3 reasons why the US payments market is the one to watch
Much has been made of the implications of PSD2 for the European payments market, but what about the US payments market when it comes to innovation and disruption?
PSD2 is being implemented in early 2018 to increase the level of competition in the European payments market by making it mandatory for banks to open their payments infrastructure and customer data assets to Third Party Payments Providers. As Payments UK states, this means that ‘once a quiet corner of the financial world, the payments industry is transforming like never before,’ claiming that there is enormous potential for the UK payment markets to continue to lead the way. Whilst this is all true, the noise is distracting people from paying attention to the real story happening in the US which is more readily primed for disruption for three major reasons…
Uptake of the latest payments technologies in the UK, for example mobile payments, is actually relatively subdued. A survey of UK internet users conducted in Q4 2016 by GlobalWebIndex found that just 6% of respondents had used Apple Pay to make a purchase via their smartphone. Although this is partly due to barriers that Apple is currently trying to overcome, such as a availability of hardware and a £30 payments cap imposed by the UK Cards Association, it’s also a reflection of the fact that these types of payment services currently offer no added value over contactless cards for consumers and, with faster payments, even mobile P2P payments make little difference. There is, therefore, no incentive for customers to adopt the technology.
In the US, however, the mainstream payments market significantly lags behind that of the UK, with most card payments still being swipe or Chip and PIN, and the process for making P2P payments between different banks is long-winded. This is why FinTech payment solutions like Venmo have been so successful in the US, because they offer a significantly enhanced customer experience. It is estimated that nearly a quarter of US adults with a smartphone used a P2P payment app at least once a month in 2016.
As a consequence, increasing numbers of young US consumers are turning away from incumbent providers for payment activities. To fight back, the big US banks, such as Bank of America, are having to follow the open banking strategy mandated by PSD2 in the EU and embrace the use of APIs to offer added value services to their customers. With the demand for such services being higher, it is logical to assume that the impacts will also be greater.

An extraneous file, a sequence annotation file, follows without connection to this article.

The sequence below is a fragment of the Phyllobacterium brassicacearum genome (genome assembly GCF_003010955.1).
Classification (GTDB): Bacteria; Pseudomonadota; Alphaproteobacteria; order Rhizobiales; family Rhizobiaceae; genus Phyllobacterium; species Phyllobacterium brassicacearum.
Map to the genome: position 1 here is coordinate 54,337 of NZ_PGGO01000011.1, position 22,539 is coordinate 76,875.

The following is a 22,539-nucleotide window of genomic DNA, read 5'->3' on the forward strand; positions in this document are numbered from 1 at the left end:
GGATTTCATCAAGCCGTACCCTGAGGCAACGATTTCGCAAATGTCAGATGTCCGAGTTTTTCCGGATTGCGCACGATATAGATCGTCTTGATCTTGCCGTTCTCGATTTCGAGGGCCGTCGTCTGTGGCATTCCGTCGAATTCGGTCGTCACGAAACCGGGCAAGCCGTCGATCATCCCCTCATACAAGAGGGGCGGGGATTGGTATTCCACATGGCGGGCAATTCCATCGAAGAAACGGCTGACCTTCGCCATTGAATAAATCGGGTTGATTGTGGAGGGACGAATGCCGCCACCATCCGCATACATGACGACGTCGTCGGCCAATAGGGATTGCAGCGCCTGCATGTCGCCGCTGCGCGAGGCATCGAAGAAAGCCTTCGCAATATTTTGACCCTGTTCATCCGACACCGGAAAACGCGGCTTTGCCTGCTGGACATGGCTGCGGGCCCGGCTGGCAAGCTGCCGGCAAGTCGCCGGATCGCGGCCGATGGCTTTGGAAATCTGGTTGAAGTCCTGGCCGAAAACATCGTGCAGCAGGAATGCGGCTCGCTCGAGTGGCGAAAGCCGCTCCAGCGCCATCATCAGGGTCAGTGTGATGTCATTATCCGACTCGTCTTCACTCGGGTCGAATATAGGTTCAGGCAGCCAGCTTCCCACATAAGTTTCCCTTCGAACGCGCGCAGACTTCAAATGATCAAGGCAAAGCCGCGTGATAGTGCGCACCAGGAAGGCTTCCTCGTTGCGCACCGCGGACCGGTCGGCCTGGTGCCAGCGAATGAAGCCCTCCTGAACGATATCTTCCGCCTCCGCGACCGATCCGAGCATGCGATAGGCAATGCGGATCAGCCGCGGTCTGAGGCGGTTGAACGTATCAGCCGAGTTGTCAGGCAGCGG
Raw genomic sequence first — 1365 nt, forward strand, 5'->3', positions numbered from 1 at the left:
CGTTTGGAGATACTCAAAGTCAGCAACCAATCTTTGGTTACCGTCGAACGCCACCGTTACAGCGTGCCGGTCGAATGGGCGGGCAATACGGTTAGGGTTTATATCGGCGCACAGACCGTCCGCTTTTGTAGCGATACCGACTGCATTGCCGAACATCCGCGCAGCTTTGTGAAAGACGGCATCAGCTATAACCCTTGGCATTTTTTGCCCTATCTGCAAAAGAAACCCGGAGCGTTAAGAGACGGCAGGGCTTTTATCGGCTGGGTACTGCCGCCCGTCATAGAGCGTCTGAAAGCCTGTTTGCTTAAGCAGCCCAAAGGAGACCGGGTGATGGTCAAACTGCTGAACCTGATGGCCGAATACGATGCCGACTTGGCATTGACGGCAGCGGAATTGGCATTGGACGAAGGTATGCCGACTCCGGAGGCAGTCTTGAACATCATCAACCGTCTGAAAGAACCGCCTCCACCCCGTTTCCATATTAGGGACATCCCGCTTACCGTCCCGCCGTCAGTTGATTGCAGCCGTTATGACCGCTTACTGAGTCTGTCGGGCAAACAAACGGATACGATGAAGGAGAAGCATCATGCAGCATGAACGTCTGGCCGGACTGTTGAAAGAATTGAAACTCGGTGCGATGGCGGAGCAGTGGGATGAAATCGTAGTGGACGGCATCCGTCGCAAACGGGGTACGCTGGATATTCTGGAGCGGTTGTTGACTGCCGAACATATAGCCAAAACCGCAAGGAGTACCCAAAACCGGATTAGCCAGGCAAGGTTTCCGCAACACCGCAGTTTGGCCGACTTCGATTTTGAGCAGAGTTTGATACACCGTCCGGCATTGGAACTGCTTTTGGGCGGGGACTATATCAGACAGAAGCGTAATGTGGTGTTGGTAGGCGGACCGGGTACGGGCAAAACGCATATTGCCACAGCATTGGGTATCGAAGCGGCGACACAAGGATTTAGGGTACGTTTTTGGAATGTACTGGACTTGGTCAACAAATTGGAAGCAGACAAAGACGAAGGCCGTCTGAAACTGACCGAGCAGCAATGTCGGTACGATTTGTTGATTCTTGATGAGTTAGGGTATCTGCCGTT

2. Regulation & Trust
One of the main barriers to adoption of new payment technologies in the UK is concerns over security, with options such as contactless payments and mobile payments being perceived as less secure than traditional methods of payment, such as chip and PIN. In the US, this is less of an issue, as chip and PIN was only introduced in late 2015 and took a long time to bed in. In the meantime customers were happy to keep using magnetic stripe cards which are considered to be considerably less secure. The perception of what is and is not secure when it comes to payments is thus considerably different in the UK and US.
Furthermore, along with open banking, the other pillar of PSD2 is strong customer authentication. The exact impact this aspect of the regulation will have on both digital and face-to-face payments is not yet clear, as it will depend on the precise nature of the Regulatory Technical Standards, which have not been finalised. However, these will more than likely require two-factor authentication for payments, which could mean that journeys such as Amazon One Click and the recently launched collaboration between Android Pay and PayPal to allow Android users to make payments on the mobile web using Touch ID could no longer be allowed. In contrast, such a solution (which is soon to be launched) in the US will not be subject to the same regulatory restraints. This could make finding the balance between usability and security easier for US providers, lowering yet another barrier to increased competition in the US payments market.
3. Brand Power
Finally, one of the main areas of speculation surrounding PSD2 is whether it will encourage the likes of Google, Apple, Facebook and Amazon to make a more aggressive move into the European payments space. This is entirely plausible, but it’s more likely these big brand names will decide to pursue their payments ambitions in the US first where they have a stronger foothold. Facebook in the US has provided payments via messenger since 2015, a wider range of providers in the US have made use of Apple’s API for Siri to enable voice payments than in the UK, American Express has an Amazon Alexa skill, and Google has announced that their US customers will soon be able to make payments using the ‘OK Google’ voice command. Thus it would seem that these retail giants see the US payments market as their playground.
Combined, these factors suggest that the foundations are set for a wave of disruption to hit the US of far greater scale than that due to hit the European market.
As well as Mobile Banking platforms, Mapa now tracks and analyses Digital Wallets & Payments providers across the world, to provide competitor analysis, functionality benchmarking and user-focused insights. Find out more here.